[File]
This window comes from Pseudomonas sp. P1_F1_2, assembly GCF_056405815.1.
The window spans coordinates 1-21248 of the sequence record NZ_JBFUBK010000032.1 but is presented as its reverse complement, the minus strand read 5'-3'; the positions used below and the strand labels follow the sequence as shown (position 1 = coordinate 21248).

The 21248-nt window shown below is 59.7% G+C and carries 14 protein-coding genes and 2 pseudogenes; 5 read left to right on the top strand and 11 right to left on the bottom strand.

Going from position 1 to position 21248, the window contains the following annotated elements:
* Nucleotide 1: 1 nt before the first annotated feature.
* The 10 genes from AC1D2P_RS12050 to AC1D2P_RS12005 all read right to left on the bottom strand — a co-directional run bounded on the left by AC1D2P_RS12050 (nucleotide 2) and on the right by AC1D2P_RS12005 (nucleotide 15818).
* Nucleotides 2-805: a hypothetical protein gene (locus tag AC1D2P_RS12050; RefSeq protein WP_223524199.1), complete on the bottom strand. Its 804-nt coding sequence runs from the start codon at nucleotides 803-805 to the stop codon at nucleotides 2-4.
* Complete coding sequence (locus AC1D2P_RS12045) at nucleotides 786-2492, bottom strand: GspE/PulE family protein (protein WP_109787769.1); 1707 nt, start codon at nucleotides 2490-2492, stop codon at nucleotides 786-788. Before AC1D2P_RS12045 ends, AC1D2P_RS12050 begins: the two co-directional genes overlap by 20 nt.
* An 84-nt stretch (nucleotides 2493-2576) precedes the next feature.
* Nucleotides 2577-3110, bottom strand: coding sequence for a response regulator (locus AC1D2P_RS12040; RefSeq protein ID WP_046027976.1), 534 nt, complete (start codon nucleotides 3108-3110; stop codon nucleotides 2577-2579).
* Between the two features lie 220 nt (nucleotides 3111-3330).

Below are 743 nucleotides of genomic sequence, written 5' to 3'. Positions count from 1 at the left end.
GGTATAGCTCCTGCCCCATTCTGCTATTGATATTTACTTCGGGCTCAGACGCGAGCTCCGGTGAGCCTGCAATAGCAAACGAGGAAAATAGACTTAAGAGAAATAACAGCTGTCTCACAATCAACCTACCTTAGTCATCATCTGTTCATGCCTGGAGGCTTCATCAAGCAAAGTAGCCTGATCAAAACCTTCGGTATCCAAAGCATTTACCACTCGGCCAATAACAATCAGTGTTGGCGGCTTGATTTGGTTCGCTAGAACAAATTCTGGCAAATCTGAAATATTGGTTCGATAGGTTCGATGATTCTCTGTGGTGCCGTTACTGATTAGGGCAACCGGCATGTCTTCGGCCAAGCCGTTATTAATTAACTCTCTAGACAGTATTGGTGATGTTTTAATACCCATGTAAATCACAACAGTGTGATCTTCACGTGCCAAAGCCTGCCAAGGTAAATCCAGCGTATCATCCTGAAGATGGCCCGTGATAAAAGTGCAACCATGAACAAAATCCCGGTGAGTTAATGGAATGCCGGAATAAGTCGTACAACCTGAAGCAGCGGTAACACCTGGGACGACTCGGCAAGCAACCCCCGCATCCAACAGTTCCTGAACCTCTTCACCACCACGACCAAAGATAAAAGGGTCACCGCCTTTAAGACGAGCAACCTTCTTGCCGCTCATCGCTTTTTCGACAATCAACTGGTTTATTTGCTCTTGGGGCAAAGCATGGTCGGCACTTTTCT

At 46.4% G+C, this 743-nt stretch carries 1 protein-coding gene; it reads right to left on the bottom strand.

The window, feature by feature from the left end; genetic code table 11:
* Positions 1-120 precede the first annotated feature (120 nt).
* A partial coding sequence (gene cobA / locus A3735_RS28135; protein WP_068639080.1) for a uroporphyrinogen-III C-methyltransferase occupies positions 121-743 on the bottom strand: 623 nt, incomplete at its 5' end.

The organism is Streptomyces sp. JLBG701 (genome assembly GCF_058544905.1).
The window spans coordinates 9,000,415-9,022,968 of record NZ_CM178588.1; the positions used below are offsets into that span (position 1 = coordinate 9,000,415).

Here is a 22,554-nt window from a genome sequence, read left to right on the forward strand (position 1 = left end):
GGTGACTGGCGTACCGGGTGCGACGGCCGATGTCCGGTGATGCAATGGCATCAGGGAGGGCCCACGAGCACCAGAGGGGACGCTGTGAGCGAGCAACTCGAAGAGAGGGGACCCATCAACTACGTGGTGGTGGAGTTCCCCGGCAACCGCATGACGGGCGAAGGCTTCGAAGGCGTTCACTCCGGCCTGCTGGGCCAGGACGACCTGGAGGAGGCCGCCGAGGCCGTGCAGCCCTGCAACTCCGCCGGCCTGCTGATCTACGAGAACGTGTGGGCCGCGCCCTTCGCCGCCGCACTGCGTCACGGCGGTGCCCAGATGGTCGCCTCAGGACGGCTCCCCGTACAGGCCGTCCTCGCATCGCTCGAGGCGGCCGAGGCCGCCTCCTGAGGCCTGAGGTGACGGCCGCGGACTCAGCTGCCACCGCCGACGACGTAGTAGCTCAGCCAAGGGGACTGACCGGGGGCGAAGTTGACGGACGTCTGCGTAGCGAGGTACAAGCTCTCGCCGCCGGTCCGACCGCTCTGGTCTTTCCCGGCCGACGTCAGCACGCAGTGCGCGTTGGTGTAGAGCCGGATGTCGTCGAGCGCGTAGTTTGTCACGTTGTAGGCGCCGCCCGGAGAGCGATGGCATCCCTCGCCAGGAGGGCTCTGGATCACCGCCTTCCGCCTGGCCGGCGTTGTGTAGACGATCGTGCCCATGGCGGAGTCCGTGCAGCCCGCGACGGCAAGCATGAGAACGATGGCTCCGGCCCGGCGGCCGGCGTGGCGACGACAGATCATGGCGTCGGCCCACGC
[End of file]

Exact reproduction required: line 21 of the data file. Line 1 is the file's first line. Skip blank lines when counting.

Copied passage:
GGTGACTGGCGTACCGGGTGCGACGGCCGATGTCCGGTGATGCAATGGCATCAGGGAGGGCCCACGAGCACCAGAGGGGACGCTGTGAGCGAGCAACTCGAAGAGAGGGGACCCATCAACTACGTGGTGGTGGAGTTCCCCGGCAACCGCATGACGGGCGAAGGCTTCGAAGGCGTTCACTCCGGCCTGCTGGGCCAGGACGACCTGGAGGAGGCCGCCGAGGCCGTGCAGCCCTGCAACTCCGCCGGCCTGCTGATCTACGAGAACGTGTGGGCCGCGCCCTTCGCCGCCGCACTGCGTCACGGCGGTGCCCAGATGGTCGCCTCAGGACGGCTCCCCGTACAGGCCGTCCTCGCATCGCTCGAGGCGGCCGAGGCCGCCTCCTGAGGCCTGAGGTGACGGCCGCGGACTCAGCTGCCACCGCCGACGACGTAGTAGCTCAGCCAAGGGGACTGACCGGGGGCGAAGTTGACGGACGTCTGCGTAGCGAGGTACAAGCTCTCGCCGCCGGTCCGACCGCTCTGGTCTTTCCCGGCCGACGTCAGCACGCAGTGCGCGTTGGTGTAGAGCCGGATGTCGTCGAGCGCGTAGTTTGTCACGTTGTAGGCGCCGCCCGGAGAGCGATGGCATCCCTCGCCAGGAGGGCTCTGGATCACCGCCTTCCGCCTGGCCGGCGTTGTGTAGACGATCGTGCCCATGGCGGAGTCCGTGCAGCCCGCGACGGCAAGCATGAGAACGATGGCTCCGGCCCGGCGGCCGGCGTGGCGACGACAGATCATGGCGTCGGCCCACGC